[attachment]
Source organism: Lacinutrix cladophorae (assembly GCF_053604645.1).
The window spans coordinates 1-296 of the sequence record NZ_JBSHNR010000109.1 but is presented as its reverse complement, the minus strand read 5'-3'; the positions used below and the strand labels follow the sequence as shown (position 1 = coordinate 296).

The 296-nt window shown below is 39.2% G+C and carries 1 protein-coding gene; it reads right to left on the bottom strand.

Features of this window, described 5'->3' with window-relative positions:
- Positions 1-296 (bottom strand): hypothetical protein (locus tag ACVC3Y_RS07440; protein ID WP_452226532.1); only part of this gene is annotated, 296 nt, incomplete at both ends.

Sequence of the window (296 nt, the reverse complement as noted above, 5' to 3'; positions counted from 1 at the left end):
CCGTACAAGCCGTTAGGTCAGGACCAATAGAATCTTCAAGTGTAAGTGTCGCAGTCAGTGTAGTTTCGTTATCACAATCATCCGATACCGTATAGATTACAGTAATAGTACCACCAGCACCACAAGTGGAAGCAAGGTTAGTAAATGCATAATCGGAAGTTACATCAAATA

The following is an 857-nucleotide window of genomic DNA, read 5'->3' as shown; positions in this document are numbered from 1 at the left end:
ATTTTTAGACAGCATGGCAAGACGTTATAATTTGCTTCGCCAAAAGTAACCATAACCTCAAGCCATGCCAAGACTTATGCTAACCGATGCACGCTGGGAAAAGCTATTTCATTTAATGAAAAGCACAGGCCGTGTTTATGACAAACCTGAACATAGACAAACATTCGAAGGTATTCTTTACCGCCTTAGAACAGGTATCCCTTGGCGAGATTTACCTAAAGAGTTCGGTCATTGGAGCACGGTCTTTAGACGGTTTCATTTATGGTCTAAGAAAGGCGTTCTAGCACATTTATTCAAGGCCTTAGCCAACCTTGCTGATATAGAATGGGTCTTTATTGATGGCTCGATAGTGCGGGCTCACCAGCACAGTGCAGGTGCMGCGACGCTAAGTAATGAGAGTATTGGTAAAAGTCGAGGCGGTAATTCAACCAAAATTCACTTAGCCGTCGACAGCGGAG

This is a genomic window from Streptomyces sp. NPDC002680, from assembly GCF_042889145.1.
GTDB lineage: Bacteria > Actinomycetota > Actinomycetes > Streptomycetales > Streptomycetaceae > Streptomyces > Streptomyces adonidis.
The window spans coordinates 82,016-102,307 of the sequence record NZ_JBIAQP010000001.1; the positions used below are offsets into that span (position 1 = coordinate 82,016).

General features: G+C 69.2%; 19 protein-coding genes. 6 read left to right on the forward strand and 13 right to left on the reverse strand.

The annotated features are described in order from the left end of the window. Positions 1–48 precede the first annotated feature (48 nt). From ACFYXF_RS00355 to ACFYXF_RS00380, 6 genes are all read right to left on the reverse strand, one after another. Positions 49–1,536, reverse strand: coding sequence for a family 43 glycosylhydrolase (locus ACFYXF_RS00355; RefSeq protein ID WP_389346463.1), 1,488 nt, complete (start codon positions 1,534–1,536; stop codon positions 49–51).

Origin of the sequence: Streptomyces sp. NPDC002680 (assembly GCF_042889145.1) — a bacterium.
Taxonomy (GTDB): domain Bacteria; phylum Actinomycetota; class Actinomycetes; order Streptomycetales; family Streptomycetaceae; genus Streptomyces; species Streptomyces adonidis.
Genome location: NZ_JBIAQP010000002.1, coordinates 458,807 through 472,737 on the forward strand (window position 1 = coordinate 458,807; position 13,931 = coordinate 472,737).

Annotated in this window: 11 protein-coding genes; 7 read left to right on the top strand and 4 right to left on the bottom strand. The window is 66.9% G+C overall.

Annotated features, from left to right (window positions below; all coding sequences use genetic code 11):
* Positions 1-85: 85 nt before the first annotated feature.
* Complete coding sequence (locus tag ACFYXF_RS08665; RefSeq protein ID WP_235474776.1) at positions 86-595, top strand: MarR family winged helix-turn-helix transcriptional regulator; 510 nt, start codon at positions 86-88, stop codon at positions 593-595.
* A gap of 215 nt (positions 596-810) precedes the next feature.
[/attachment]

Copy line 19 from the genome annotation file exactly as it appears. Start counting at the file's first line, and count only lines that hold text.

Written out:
Annotated features, from left to right (window positions below; all coding sequences use genetic code 11):